A war-crimes commission could help lead Burma to democracy

Wednesday, August 25, 2010

In his Aug. 21 op-ed, "Hold off on Burma," David I. Steinberg argued that a United Nations commission of inquiry into war crimes in Burma will only salve Western consciences and do the Burmese people no good. He worries that an inquiry "will hinder negotiations and relations" with the "new government" that will be elected later this year, so the United States should instead "hold off."

In fact, the government will not be new; the military will control 25 percent of legislative seats as well as key ministries. More ominously, the military will be constitutionally immune from civilian control and will have power to respond to threats to "national stability" however it wants. Recall that during the Saffron Revolution, the junta gunned down peacefully protesting monks as threats to national stability.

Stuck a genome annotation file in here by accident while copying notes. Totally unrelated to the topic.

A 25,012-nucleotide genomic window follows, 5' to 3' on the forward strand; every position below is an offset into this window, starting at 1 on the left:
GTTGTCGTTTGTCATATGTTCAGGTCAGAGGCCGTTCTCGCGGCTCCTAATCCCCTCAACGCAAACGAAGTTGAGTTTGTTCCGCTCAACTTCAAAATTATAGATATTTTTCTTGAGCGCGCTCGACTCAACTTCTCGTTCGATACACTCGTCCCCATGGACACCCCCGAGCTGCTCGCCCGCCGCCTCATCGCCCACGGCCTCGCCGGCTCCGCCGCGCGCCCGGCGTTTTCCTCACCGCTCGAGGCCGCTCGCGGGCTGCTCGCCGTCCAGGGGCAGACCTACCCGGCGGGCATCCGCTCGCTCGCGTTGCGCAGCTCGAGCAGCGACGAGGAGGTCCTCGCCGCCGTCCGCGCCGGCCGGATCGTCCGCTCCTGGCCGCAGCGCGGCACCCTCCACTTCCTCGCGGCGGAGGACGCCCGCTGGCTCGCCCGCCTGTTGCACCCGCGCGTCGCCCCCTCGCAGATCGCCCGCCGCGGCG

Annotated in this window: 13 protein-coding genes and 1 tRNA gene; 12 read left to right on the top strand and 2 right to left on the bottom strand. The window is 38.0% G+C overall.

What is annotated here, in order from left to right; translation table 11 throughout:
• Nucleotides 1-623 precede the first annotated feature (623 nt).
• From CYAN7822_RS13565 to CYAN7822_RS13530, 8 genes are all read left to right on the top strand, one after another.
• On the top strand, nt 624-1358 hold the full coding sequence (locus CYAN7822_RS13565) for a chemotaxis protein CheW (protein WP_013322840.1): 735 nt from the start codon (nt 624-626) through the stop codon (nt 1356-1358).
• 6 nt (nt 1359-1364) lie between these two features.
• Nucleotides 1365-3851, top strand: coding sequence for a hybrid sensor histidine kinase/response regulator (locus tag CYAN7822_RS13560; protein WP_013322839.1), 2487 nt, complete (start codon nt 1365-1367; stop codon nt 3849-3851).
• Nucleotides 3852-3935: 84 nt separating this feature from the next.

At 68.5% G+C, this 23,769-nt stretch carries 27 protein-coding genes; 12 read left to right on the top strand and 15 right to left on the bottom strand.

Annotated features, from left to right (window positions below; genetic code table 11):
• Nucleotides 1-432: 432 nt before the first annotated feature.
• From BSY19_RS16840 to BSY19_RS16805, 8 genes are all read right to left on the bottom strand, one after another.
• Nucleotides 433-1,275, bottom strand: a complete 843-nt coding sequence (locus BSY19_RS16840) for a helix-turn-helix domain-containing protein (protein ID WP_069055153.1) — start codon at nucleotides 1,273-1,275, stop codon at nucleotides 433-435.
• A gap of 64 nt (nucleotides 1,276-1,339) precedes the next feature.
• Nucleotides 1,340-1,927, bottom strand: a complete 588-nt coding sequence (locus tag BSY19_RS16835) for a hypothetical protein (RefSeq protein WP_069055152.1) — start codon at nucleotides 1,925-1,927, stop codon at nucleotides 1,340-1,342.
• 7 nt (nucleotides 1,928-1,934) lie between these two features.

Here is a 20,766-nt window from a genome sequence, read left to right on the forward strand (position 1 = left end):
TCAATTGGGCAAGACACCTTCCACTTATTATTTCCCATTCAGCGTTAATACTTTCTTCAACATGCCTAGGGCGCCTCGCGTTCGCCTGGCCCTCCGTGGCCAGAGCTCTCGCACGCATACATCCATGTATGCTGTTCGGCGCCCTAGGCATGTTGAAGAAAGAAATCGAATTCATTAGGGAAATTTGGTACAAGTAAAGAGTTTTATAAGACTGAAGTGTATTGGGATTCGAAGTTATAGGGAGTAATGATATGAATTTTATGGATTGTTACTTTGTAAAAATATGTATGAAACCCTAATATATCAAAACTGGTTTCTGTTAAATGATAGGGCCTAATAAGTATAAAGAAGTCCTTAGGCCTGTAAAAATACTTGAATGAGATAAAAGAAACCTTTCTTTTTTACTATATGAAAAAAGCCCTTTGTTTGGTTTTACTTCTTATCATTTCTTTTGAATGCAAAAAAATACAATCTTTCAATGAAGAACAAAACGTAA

A commission of inquiry would hinder relations with the "new" government only if that government is controlled by those accused. Mr. Steinberg is really saying that we should not offend the authors of the atrocities because then they won't talk to us. But they won't talk to us now; the United States decided to support the inquiry only after the junta refused repeatedly to meet with senior diplomats to talk about reform.

A commission of inquiry would help the people of Burma in several ways. First, it would cost the junta hard-liners some political support at home and abroad, making a transition to democracy more possible. Second, an inquiry into the conduct of higher-ranking officers would make lower-ranking officers think twice before committing atrocities themselves. Third, an inquiry might be the first step in bringing justice to the victims of the junta's atrocities -- victims who, sadly, make no appearance in Mr. Steinberg's analysis.

David Clair Williams, Bloomington, Ind.

The writer is executive director of the Center for Constitutional Democracy at Indiana University.


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